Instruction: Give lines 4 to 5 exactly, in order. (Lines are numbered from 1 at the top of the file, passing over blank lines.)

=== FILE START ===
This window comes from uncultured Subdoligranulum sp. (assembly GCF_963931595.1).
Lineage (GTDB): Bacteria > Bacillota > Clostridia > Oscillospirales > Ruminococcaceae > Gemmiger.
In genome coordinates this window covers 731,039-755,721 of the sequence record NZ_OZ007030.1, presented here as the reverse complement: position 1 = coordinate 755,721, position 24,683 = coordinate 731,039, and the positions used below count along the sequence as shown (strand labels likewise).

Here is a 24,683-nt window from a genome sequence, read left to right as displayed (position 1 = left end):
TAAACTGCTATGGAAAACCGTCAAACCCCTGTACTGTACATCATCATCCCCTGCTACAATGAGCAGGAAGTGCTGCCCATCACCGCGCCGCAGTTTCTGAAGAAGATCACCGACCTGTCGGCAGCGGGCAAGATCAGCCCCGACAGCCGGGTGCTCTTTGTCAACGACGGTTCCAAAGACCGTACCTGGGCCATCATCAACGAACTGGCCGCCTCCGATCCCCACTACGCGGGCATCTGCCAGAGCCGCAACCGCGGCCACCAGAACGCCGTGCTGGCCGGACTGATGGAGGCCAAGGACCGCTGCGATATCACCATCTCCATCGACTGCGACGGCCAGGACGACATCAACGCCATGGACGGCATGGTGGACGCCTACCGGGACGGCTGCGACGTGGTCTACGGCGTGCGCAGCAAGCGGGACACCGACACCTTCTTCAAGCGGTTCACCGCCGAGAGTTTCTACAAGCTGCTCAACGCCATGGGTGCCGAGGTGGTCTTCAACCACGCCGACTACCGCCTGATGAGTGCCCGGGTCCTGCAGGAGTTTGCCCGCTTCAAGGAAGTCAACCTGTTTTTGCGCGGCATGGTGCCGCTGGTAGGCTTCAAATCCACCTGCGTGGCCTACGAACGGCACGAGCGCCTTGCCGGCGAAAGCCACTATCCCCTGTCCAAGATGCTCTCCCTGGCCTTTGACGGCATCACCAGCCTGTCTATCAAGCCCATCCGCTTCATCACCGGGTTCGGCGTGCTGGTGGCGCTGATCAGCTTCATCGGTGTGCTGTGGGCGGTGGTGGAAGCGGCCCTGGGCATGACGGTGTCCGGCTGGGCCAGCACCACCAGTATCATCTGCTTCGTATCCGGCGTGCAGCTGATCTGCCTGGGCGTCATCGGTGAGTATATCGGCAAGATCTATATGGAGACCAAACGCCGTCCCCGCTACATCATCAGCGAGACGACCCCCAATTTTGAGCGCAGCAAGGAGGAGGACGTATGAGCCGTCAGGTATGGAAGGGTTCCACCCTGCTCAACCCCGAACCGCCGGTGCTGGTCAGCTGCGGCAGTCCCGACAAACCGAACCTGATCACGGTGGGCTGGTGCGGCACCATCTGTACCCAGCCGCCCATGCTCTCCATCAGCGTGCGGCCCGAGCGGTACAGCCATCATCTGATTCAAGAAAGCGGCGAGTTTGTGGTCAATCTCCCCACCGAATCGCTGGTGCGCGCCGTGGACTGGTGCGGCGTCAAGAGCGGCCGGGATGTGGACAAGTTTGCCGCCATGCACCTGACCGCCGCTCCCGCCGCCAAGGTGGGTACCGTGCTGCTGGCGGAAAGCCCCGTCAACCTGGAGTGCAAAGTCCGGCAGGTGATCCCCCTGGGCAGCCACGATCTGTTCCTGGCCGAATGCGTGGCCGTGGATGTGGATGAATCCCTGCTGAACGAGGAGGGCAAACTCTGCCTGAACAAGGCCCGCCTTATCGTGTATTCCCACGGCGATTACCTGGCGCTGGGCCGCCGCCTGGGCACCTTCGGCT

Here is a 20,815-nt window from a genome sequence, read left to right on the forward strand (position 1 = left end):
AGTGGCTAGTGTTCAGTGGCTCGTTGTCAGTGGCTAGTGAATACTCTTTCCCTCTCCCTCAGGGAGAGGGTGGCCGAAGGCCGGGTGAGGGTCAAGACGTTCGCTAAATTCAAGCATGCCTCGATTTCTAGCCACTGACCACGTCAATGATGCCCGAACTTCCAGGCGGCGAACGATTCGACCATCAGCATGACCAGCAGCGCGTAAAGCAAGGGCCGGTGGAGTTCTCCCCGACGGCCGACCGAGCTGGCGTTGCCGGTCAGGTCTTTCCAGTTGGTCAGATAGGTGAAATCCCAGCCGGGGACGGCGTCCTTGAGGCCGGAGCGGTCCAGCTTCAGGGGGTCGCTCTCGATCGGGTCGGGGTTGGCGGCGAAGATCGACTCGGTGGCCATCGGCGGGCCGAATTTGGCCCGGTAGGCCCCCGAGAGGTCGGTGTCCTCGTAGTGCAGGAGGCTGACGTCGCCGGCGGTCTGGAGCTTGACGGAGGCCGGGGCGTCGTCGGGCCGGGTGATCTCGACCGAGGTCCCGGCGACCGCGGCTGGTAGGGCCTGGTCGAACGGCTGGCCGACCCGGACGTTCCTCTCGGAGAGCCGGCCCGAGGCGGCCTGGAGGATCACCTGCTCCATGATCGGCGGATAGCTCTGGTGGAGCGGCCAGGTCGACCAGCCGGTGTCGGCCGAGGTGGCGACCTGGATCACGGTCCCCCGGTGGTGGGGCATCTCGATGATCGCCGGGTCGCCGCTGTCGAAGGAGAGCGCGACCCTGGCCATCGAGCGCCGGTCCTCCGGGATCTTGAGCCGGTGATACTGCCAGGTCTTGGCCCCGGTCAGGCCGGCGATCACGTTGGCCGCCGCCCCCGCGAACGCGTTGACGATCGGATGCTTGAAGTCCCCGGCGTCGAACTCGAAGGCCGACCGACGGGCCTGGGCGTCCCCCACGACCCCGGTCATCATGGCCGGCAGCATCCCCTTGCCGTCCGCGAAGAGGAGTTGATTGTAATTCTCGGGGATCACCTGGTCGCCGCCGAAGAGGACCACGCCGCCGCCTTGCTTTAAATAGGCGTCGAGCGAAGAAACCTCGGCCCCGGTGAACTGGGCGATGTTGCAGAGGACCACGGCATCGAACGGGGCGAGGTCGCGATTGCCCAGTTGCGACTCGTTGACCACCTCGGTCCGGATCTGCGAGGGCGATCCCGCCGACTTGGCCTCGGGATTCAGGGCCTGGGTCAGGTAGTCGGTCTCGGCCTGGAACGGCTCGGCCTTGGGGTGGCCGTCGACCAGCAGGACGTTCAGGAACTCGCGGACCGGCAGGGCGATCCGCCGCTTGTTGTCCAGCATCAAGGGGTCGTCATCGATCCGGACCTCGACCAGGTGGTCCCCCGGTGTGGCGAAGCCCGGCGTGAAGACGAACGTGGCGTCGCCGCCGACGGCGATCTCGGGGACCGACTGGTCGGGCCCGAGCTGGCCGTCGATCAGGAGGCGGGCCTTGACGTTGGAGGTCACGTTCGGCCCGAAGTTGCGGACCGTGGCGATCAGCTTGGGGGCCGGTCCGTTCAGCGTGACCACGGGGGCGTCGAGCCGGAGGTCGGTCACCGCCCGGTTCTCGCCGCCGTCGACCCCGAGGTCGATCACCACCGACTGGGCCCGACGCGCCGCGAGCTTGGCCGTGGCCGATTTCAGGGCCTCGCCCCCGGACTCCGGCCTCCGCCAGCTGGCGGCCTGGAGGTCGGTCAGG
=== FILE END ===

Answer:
Here is a 24,683-nt window from a genome sequence, read left to right as displayed (position 1 = left end):
TAAACTGCTATGGAAAACCGTCAAACCCCTGTACTGTACATCATCATCCCCTGCTACAATGAGCAGGAAGTGCTGCCCATCACCGCGCCGCAGTTTCTGAAGAAGATCACCGACCTGTCGGCAGCGGGCAAGATCAGCCCCGACAGCCGGGTGCTCTTTGTCAACGACGGTTCCAAAGACCGTACCTGGGCCATCATCAACGAACTGGCCGCCTCCGATCCCCACTACGCGGGCATCTGCCAGAGCCGCAACCGCGGCCACCAGAACGCCGTGCTGGCCGGACTGATGGAGGCCAAGGACCGCTGCGATATCACCATCTCCATCGACTGCGACGGCCAGGACGACATCAACGCCATGGACGGCATGGTGGACGCCTACCGGGACGGCTGCGACGTGGTCTACGGCGTGCGCAGCAAGCGGGACACCGACACCTTCTTCAAGCGGTTCACCGCCGAGAGTTTCTACAAGCTGCTCAACGCCATGGGTGCCGAGGTGGTCTTCAACCACGCCGACTACCGCCTGATGAGTGCCCGGGTCCTGCAGGAGTTTGCCCGCTTCAAGGAAGTCAACCTGTTTTTGCGCGGCATGGTGCCGCTGGTAGGCTTCAAATCCACCTGCGTGGCCTACGAACGGCACGAGCGCCTTGCCGGCGAAAGCCACTATCCCCTGTCCAAGATGCTCTCCCTGGCCTTTGACGGCATCACCAGCCTGTCTATCAAGCCCATCCGCTTCATCACCGGGTTCGGCGTGCTGGTGGCGCTGATCAGCTTCATCGGTGTGCTGTGGGCGGTGGTGGAAGCGGCCCTGGGCATGACGGTGTCCGGCTGGGCCAGCACCACCAGTATCATCTGCTTCGTATCCGGCGTGCAGCTGATCTGCCTGGGCGTCATCGGTGAGTATATCGGCAAGATCTATATGGAGACCAAACGCCGTCCCCGCTACATCATCAGCGAGACGACCCCCAATTTTGAGCGCAGCAAGGAGGAGGACGTATGAGCCGTCAGGTATGGAAGGGTTCCACCCTGCTCAACCCCGAACCGCCGGTGCTGGTCAGCTGCGGCAGTCCCGACAAACCGAACCTGATCACGGTGGGCTGGTGCGGCACCATCTGTACCCAGCCGCCCATGCTCTCCATCAGCGTGCGGCCCGAGCGGTACAGCCATCATCTGATTCAAGAAAGCGGCGAGTTTGTGGTCAATCTCCCCACCGAATCGCTGGTGCGCGCCGTGGACTGGTGCGGCGTCAAGAGCGGCCGGGATGTGGACAAGTTTGCCGCCATGCACCTGACCGCCGCTCCCGCCGCCAAGGTGGGTACCGTGCTGCTGGCGGAAAGCCCCGTCAACCTGGAGTGCAAAGTCCGGCAGGTGATCCCCCTGGGCAGCCACGATCTGTTCCTGGCCGAATGCGTGGCCGTGGATGTGGATGAATCCCTGCTGAACGAGGAGGGCAAACTCTGCCTGAACAAGGCCCGCCTTATCGTGTATTCCCACGGCGATTACCTGGCGCTGGGCCGCCGCCTGGGCACCTTCGGCT